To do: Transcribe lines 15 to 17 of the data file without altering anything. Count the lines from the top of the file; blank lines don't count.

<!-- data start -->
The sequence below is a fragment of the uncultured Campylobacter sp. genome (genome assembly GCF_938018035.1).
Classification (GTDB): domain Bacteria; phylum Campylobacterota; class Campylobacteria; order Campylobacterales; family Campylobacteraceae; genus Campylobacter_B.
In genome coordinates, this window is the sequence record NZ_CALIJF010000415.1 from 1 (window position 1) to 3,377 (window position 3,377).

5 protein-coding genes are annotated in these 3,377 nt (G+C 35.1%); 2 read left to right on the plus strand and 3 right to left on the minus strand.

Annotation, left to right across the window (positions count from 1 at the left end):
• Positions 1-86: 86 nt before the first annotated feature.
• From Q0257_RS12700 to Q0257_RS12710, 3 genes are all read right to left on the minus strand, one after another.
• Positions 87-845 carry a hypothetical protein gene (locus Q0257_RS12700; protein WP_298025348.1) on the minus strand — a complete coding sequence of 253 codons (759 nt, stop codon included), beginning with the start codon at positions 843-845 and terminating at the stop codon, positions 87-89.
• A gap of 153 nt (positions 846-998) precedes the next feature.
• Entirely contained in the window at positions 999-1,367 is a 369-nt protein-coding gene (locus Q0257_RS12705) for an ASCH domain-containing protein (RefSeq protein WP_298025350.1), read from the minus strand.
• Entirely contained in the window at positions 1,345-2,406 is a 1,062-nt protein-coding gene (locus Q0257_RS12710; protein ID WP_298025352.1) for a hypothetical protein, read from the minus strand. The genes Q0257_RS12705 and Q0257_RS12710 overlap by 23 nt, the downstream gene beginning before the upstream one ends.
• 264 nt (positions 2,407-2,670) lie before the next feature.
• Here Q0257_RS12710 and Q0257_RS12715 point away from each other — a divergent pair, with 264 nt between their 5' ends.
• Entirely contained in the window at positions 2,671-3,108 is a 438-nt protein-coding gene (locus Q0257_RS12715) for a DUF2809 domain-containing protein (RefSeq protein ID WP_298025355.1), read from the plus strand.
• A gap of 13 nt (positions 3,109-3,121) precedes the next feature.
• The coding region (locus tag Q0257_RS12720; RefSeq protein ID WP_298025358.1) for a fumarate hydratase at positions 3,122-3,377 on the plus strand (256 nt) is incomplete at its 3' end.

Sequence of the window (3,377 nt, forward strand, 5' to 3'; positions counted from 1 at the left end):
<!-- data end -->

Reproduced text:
• A gap of 13 nt (positions 3,109-3,121) precedes the next feature.
• The coding region (locus tag Q0257_RS12720; RefSeq protein ID WP_298025358.1) for a fumarate hydratase at positions 3,122-3,377 on the plus strand (256 nt) is incomplete at its 3' end.

Sequence of the window (3,377 nt, forward strand, 5' to 3'; positions counted from 1 at the left end):